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A key question in hypertension is: How is long-term blood pressure controlled? A clue is that chronic salt retention elevates an endogenous ouabain-like compound (EOLC) and induces salt-dependent hypertension mediated by Na+/Ca2+ exchange (NCX). The precise mechanism, however, is unresolved. Here we study blood pressure and isolated small arteries of mice with reduced expression of Na+ pump α1 (α1+/−) or α2 (α2+/−) catalytic subunits. Both low-dose ouabain (1–100 nm; inhibits only α2) and high-dose ouabain (≥1 μm; inhibits α1) elevate myocyte Ca2+ and constrict arteries from α1+/−, as well as α2+/− and wild-type mice. Nevertheless, only mice with reduced α2 Na+ pump activity (α2+/−), and not α1 (α1+/−), have elevated blood pressure. Also, isolated, pressurized arteries from α2+/−, but not α1+/−, have increased myogenic tone. Ouabain antagonists (PST 2238 and canrenone) and NCX blockers (SEA0400 and KB-R7943) normalize myogenic tone in ouabain-treated arteries. Only the NCX blockers normalize the elevated myogenic tone in α2+/− arteries because this tone is ouabain independent. All four agents are known to lower blood pressure in salt-dependent and ouabain-induced hypertension. Thus, chronically reduced α2 activity (α2+/− or chronic ouabain) apparently regulates myogenic tone and long-term blood pressure whereas reduced α1 activity (α1+/−) plays no persistent role: the in vivo changes in blood pressure reflect the in vitro changes in myogenic tone. Accordingly, in salt-dependent hypertension, EOLC probably increases vascular resistance and blood pressure by reducing α2 Na+ pump activity and promoting Ca2+ entry via NCX in myocytes.
Elevated blood pressure (BP), hypertension, is prevalent in developed societies, and is a major risk factor for disability and death (Kaplan, 2002; Chobanian et al. 2003). Salt (NaCl) retention by the kidneys typically leads to hypertension (Guyton, 1990; Kaplan, 2002; Johnson et al. 2005). Indeed, monogenic diseases of renal salt retention raise BP; in contrast, salt wasting syndromes lower BP (Lifton et al. 2001). Mutation, knockout or duplication of genes that affect BP induce either salt-dependent hypertension or unusual forms of salt-independent hypertension (Takahashi & Smithies, 1999). In essential hypertension, the primary defect may be an acquired renal injury rather than a genetic defect (Johnson et al. 2005). Nevertheless, none of those studies have addressed the question of precisely how salt retention leads to chronic hypertension (Kaplan, 2002; Johnson et al. 2005). In this paper we elucidate downstream molecular mechanisms and clarify the link between salt and hypertension.
Mean arterial BP depends primarily on cardiac output (CO) and total peripheral systemic vascular resistance (TPR) (Berne & Levy, 2001): at constant CO, mean BP ≈ CO × TPR. Acute plasma volume expansion elevates BP by increasing CO (Borst & Borst-de Geus, 1963; Guyton, 1990). With sustained volume expansion, however, TPR rises to maintain the elevated BP while CO declines (Borst & Borst-de Geus, 1963; Guyton, 1990). This condition of high TPR and near-normal CO is commonly observed in humans with essential hypertension (Cowley, 1992; Kaplan, 2002). Nevertheless, long-term control of BP is still poorly understood.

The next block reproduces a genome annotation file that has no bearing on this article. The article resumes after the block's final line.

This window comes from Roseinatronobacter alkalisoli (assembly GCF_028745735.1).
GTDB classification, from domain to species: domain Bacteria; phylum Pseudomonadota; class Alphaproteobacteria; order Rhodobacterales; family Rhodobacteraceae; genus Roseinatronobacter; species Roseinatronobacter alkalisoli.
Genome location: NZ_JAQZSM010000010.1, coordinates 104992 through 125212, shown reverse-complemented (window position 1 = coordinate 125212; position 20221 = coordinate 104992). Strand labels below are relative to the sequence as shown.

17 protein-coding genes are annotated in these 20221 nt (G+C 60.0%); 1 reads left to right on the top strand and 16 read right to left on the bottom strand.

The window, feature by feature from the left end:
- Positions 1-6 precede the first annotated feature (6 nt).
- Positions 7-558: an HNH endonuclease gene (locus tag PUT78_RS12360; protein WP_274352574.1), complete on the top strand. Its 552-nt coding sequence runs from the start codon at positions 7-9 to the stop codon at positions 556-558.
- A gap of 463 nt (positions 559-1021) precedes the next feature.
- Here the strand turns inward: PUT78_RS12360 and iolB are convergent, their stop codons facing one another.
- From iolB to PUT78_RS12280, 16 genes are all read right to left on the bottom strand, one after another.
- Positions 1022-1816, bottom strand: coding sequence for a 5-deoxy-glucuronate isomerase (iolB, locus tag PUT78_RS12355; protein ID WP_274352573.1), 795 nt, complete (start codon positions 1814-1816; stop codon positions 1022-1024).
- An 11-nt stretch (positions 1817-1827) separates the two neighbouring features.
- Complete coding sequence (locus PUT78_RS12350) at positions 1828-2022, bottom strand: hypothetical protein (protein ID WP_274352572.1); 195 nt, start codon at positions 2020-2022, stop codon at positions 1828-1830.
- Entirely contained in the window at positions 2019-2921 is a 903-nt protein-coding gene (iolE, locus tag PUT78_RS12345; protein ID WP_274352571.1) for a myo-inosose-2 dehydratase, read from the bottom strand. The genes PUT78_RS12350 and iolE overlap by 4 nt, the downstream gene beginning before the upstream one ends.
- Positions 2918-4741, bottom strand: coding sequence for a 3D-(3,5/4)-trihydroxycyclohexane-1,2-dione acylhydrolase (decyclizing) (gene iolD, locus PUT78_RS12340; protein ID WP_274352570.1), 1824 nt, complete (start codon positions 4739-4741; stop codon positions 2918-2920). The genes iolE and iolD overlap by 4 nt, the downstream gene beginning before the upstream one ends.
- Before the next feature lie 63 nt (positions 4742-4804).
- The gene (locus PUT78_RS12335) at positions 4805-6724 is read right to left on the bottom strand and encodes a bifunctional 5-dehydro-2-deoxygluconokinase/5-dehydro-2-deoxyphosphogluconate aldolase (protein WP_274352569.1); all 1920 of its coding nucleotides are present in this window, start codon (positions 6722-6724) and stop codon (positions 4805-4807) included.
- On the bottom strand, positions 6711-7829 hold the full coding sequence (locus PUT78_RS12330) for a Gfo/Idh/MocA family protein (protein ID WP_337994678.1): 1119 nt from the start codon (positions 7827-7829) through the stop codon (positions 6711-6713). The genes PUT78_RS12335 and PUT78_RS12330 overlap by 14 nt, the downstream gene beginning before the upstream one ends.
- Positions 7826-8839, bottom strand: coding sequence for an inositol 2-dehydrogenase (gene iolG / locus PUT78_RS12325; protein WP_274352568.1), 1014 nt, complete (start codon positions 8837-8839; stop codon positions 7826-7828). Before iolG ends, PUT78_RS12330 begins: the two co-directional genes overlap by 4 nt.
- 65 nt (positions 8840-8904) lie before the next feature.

The shift from high CO to high TPR, called ‘whole-body autoregulation’, has been attributed to regulation of blood flow to meet metabolic demand (Guyton, 1990; Kaplan, 2002). This view is controversial (Julius, 1988), however, and the mechanisms are unresolved (Kaplan, 2002; Johnson et al. 2005). According to one hypothesis (Fig. 1) (Blaustein, 1977), salt retention promotes secretion of an endogenous cardiotonic (and vasotonic) steroid that inhibits Na+ pumps, including those in vascular smooth muscle. By raising the cytosolic Na+ concentration ([Na+]cyt), this agent would be expected to promote Na+/Ca2+ exchanger (NCX)-mediated Ca2+ entry into the myocytes. This should elevate the cytosolic Ca2+ concentration ([Ca2+]cyt), and thus increase TPR by enhancing myogenic tone, the intraluminal pressure-induced intrinsic arterial constriction that is prominent in small resistance arteries (Hill et al. 2001). Indeed, recent evidence reveals that NCX type-1 (NCX1) in arterial myocytes plays a central role in ouabain-induced hypertension and salt-dependent hypertension (Iwamoto et al. 2004b).
Figure 1. Proposed mechanism for the pathogenesis of salt-dependent hypertension Interventions such as chronic administration of exogenous ouabain, use of heterozygous null mutant mice and treatment with agents that interfere with ouabain's action or the Na+/Ca2+ exchange (NCX) are indicated on the left.
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Here we show that exogenous ouabain, at low concentrations approaching circulating EOLC levels, elevates [Ca2+]cyt and augments vasoconstriction of pressurized small arteries. Moreover, mice heterozygous for α2 Na+ pumps (James et al. 1999) (α2+/−, which mimic the effects of nanomolar ouabain), but not mice heterozygous for α1 (α1+/−), have altered artery function and elevated BP. These data demonstrate, for the first time, that modulation of α2 Na+ pump activity, and not α1, regulates small artery contractility and exerts long-term control over BP (Fig. 1).